After web editors discovered the deletion, they launched an internal discussion about the importance of not deleting items from the site without explanation. That resulted in the item being reposted Saturday evening, minus three more paragraphs of Enquirer allegations but retaining the link to the Enquirer story. A brief explanation for the one-day deletion was also posted. Since the reposted item no longer carried the blogger’s name, he felt it inappropriate to be responding online to past reader comments, so he removed his responses.”

As so aptly reported by Ken Layne , this is a story one would expect to find on the front pages of every paper in the country:

“…The story has everything a cable-news producer or magazine editor or soap-opera writer could ask for: adultery, political power, a monstrous mansion, betrayal, cash transfers, terrible lies, vanishing evidence, a fall guy, a saintly wife dying of cancer, a late-night hotel rendezvous in Beverly Hills, even a “love child.”…”

The press had more evidence that the Edwards affair was a fact than they had when they destroyed the reputation of Richard Jewell . So, it’s not as though the press is known for being meticulous in their fact checking when they come across a story that they WANT to report.

Edwards was a bit lucky in that the first publication to report his affair was the National Enquirer . While history has left the Enquirer with a rather shady reputation, history has given the more “respected” media outlets a good name which they long ago sullied. The irony is almost amusing.

The Enquirer appears to have a more respectable set of priorities than does the traditional press. They report stories that will sell papers. With the arrogance of a dictator and the condescending nature of a kindergarten teacher, the traditional press places it’s own ideals and desire to sway public opinion far above any other priority one might name.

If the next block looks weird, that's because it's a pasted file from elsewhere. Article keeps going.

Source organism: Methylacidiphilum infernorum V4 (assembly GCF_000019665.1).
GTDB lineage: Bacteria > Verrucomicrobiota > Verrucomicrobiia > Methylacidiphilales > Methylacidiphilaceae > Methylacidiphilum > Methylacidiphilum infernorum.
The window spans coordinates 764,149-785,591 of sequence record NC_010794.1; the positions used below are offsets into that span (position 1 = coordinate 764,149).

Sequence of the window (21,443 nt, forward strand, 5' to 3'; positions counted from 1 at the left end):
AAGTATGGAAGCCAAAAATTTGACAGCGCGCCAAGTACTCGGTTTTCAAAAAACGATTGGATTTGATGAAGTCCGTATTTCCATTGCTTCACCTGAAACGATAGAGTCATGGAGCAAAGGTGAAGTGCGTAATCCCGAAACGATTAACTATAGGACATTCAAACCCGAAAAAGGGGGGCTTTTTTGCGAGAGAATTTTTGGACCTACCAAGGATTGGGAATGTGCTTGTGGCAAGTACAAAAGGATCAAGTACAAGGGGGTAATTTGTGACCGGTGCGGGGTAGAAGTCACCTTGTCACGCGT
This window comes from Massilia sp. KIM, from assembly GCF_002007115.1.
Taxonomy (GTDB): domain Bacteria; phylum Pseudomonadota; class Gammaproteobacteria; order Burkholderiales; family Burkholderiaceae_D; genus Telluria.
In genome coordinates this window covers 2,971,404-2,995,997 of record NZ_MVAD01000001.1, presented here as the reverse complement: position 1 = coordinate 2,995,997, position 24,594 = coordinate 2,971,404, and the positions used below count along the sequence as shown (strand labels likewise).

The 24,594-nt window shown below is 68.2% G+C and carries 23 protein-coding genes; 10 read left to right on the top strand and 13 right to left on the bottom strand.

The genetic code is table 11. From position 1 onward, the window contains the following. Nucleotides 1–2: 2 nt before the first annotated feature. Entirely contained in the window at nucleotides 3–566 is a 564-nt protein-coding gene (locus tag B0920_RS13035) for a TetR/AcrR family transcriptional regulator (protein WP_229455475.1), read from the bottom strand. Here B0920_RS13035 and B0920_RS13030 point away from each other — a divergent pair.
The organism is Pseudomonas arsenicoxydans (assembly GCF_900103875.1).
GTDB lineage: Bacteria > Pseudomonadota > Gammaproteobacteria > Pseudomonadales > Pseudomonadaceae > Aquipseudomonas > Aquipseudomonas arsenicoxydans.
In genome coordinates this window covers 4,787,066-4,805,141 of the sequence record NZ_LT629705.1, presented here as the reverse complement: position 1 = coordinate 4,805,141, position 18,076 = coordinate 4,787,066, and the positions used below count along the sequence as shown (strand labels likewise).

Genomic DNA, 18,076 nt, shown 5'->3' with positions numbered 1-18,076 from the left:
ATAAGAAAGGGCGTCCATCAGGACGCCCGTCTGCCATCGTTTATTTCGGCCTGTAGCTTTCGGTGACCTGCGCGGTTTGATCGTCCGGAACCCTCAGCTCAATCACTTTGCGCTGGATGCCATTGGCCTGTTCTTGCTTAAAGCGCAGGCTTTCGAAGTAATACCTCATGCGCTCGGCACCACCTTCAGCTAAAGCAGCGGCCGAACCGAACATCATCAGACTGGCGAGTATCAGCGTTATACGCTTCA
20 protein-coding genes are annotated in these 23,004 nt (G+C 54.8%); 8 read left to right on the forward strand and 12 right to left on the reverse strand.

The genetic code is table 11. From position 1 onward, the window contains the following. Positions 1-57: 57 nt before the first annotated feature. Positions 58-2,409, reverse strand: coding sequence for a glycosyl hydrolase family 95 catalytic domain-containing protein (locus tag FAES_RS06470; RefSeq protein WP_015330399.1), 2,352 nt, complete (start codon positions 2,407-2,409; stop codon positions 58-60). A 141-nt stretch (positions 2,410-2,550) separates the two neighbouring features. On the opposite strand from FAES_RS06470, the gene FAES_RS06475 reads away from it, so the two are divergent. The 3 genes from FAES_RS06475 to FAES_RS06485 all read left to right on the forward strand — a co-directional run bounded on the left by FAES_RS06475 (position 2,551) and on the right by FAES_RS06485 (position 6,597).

I could probably find hundred of examples of how the press tried to cover this story but I don’t need to. The fact that very few of us heard about it from the major networks, newspapers and cable outlets is all the proof that’s needed. That the press was aware of the story during Edward’s failed Presidential campaign is now an indisputable fact.

Now what? What do we do with a press that doesn’t respect us enough to give us the facts and leave the opinion making up to us? What do you do with a newspaper that may or may not report relevant stories? I know what I’d do with it but I don’t have a birdcage.

When the National Enquirer is more trustworthy than is the New York Times, I think it’s time to relegate the Times to the rack at the grocery check out line. That way we can laugh at the headlines and leave it to silly old ladies and professional wrestling fans to purchase. And if we want the real news, we can just go online and read blogs that don’t have dishonest, biased and unethical editors to whom they must answer.

Perhaps if we as consumers stop buying the rags that don’t think we can handle the truth or think for ourselves, someone might try to get the vomit off of the front pages. I, myself, would be embarrassed to be seen purchasing a major city’s newspaper. Not even a bunch of coupons could get me to buy the Sunday paper anymore. Like the truth, I can find coupons on the Internet.